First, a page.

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The motive for incorporating a business, that is working through a company instead of being self-employed or in partnership, is often to reduce tax on profits and allow for more flexible tax planning. VAT doesn’t usually figure in the decision as the rules work similarly whatever the business structure. However, VAT issues do arise from the transfer itself and overlooking them can cost you.
Where an unincorporated business transferred to a company, the transaction is known as “transfer of a going concern” also known as TOGC, which is outside the scope of VAT. This means no VAT is chargeable even if the company pays the sole trader or partnership for its assets.
There are exceptions to TOGC rule; it won’t apply if the sole trader or partnership is VAT registered but the company isn’t and isn’t required to be. Failing to meet registration condition would mean that sole trader or partnership would have to charge the company VAT on the value of all assets it transfers to it.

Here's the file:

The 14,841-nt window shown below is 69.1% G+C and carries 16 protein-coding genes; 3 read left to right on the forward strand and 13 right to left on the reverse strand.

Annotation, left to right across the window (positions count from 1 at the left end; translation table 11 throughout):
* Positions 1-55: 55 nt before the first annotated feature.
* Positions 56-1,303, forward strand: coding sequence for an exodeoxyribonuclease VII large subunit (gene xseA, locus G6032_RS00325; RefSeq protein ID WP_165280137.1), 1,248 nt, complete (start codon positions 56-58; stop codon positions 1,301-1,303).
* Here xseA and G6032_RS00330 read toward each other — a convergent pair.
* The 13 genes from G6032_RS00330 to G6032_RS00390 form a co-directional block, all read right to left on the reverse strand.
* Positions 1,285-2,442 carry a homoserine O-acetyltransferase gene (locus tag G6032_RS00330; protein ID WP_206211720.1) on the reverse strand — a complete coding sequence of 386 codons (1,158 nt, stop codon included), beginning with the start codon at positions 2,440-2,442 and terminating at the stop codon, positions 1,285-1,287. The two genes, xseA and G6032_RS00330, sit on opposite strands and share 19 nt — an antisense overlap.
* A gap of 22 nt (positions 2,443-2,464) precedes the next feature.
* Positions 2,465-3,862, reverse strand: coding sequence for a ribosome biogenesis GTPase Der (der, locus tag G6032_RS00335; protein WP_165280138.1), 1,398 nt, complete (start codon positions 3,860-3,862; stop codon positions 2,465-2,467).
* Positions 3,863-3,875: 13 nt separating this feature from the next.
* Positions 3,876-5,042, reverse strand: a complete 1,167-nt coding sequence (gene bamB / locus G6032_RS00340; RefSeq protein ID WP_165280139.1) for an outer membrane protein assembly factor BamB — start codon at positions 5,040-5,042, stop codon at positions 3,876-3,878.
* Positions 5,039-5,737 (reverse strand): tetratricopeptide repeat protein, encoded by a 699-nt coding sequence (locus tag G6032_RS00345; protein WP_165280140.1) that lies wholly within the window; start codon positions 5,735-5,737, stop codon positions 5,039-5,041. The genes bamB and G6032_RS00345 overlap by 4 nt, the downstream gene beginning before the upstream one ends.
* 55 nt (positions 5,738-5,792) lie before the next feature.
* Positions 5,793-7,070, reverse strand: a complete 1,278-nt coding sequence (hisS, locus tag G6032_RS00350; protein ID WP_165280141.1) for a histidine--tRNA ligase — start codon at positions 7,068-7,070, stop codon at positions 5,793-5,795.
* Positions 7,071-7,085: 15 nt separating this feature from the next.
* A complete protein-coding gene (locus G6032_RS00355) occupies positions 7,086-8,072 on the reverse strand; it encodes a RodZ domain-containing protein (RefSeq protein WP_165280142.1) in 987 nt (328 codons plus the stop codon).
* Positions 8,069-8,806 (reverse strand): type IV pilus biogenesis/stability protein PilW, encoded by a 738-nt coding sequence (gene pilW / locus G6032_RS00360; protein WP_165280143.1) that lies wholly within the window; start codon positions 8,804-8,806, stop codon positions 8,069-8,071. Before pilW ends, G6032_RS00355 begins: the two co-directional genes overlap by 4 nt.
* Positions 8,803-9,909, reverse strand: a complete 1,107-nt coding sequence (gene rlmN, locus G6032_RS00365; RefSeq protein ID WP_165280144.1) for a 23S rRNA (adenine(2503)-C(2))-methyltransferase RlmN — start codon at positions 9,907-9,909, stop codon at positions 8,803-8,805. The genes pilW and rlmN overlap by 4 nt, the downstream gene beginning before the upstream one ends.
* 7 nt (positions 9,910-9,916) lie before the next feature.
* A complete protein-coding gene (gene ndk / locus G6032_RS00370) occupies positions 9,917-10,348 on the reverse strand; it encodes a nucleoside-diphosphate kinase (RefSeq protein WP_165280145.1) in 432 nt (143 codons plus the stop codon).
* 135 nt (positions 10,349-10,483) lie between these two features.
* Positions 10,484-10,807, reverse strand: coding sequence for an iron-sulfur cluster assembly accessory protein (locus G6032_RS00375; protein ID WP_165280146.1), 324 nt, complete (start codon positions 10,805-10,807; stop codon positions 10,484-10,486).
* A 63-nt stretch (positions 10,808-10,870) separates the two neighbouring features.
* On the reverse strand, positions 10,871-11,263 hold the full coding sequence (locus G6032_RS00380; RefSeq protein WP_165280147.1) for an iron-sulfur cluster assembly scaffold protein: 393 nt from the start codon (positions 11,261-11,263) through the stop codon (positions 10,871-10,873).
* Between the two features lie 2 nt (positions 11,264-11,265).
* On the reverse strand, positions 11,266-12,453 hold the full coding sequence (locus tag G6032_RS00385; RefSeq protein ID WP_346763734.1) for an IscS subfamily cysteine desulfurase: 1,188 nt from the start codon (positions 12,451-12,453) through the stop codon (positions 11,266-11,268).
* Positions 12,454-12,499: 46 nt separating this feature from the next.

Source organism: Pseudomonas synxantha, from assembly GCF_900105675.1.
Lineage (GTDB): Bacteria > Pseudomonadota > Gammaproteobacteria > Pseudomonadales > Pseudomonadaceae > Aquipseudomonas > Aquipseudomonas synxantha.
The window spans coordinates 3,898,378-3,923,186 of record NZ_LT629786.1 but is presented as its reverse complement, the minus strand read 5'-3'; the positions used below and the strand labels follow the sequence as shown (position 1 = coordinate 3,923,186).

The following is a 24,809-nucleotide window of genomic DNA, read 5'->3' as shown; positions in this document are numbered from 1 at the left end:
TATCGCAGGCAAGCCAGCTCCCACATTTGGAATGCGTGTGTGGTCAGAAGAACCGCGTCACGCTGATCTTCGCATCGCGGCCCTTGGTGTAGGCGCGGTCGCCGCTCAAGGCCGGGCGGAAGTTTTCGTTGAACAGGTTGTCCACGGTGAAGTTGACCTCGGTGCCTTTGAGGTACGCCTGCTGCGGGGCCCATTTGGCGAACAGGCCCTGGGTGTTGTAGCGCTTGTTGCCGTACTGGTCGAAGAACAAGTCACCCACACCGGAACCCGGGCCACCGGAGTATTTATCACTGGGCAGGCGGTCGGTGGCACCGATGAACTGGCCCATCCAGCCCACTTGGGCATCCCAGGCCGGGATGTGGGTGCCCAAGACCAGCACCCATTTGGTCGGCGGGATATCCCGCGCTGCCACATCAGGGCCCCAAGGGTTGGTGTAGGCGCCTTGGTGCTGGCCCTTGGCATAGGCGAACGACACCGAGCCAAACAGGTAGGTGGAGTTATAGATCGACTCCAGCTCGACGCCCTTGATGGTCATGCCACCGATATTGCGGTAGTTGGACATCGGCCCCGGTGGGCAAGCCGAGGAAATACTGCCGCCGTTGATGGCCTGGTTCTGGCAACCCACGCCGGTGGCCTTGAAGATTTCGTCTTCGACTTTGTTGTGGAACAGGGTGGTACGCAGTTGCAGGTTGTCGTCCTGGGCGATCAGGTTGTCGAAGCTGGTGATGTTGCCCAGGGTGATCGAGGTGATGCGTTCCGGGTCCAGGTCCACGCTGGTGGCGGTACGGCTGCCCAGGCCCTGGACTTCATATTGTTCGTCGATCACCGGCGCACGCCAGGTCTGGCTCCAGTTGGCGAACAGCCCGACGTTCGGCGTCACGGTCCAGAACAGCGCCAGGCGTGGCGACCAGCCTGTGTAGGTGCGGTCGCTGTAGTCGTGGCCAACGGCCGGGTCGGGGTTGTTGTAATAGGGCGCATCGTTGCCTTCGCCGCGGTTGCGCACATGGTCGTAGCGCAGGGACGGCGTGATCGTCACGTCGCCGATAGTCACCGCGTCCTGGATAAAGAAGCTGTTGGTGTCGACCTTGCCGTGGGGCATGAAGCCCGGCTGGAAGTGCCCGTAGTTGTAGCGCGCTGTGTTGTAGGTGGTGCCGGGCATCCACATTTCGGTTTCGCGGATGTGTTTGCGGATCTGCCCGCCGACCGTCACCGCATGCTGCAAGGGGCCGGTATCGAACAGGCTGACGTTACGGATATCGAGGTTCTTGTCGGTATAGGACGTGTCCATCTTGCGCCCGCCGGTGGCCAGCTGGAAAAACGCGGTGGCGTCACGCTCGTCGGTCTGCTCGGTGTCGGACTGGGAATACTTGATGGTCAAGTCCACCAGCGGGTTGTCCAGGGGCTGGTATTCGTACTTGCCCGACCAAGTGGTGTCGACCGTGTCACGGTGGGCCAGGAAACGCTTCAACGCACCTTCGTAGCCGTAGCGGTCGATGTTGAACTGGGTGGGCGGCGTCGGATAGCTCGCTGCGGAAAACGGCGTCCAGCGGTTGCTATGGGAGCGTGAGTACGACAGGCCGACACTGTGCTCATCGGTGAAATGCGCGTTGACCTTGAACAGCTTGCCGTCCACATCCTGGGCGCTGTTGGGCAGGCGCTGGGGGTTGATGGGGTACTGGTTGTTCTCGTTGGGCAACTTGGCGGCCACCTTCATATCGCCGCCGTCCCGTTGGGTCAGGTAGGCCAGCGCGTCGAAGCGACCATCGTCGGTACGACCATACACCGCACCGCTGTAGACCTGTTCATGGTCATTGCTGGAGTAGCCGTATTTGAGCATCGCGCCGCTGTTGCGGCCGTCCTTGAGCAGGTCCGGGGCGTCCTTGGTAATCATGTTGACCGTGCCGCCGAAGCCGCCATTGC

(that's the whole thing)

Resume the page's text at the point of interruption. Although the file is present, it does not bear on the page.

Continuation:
To avoid the trap make sure the company is registered as an intending trader before the transfer takes place, or has applied to HMRC for registration to take effect from that date.
If your unincorporated business isn’t VAT registered, but will be after it has been transferred to a company, even if that’s months or years later, you need to take steps to avoid potentially losing out on reclaiming VAT. A company can’t reclaim VAT paid on purchases made by the predecessor.
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